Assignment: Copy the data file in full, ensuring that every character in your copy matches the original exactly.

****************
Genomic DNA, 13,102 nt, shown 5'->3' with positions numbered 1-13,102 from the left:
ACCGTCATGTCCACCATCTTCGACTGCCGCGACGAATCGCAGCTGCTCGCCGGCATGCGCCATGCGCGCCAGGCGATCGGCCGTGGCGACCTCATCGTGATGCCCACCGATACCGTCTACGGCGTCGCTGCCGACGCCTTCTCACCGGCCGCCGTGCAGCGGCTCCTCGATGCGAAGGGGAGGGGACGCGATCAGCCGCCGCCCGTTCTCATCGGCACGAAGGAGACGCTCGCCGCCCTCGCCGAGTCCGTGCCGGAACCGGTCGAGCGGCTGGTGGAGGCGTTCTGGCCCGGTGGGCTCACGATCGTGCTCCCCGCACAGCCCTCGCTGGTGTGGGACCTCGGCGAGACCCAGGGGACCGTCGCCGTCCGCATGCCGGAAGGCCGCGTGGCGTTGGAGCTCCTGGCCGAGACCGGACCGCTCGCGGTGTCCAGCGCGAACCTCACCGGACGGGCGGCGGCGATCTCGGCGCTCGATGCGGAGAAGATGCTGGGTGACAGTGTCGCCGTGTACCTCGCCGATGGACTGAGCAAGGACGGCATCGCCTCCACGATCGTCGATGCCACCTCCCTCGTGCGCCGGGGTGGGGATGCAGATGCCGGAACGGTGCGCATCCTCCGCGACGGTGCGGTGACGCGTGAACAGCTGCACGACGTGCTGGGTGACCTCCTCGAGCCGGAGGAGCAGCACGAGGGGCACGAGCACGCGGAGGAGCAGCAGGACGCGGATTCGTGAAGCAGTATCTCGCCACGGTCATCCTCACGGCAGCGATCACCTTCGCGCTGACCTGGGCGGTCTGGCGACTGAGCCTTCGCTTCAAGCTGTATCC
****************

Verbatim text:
Genomic DNA, 13,102 nt, shown 5'->3' with positions numbered 1-13,102 from the left:
ACCGTCATGTCCACCATCTTCGACTGCCGCGACGAATCGCAGCTGCTCGCCGGCATGCGCCATGCGCGCCAGGCGATCGGCCGTGGCGACCTCATCGTGATGCCCACCGATACCGTCTACGGCGTCGCTGCCGACGCCTTCTCACCGGCCGCCGTGCAGCGGCTCCTCGATGCGAAGGGGAGGGGACGCGATCAGCCGCCGCCCGTTCTCATCGGCACGAAGGAGACGCTCGCCGCCCTCGCCGAGTCCGTGCCGGAACCGGTCGAGCGGCTGGTGGAGGCGTTCTGGCCCGGTGGGCTCACGATCGTGCTCCCCGCACAGCCCTCGCTGGTGTGGGACCTCGGCGAGACCCAGGGGACCGTCGCCGTCCGCATGCCGGAAGGCCGCGTGGCGTTGGAGCTCCTGGCCGAGACCGGACCGCTCGCGGTGTCCAGCGCGAACCTCACCGGACGGGCGGCGGCGATCTCGGCGCTCGATGCGGAGAAGATGCTGGGTGACAGTGTCGCCGTGTACCTCGCCGATGGACTGAGCAAGGACGGCATCGCCTCCACGATCGTCGATGCCACCTCCCTCGTGCGCCGGGGTGGGGATGCAGATGCCGGAACGGTGCGCATCCTCCGCGACGGTGCGGTGACGCGTGAACAGCTGCACGACGTGCTGGGTGACCTCCTCGAGCCGGAGGAGCAGCACGAGGGGCACGAGCACGCGGAGGAGCAGCAGGACGCGGATTCGTGAAGCAGTATCTCGCCACGGTCATCCTCACGGCAGCGATCACCTTCGCGCTGACCTGGGCGGTCTGGCGACTGAGCCTTCGCTTCAAGCTGTATCC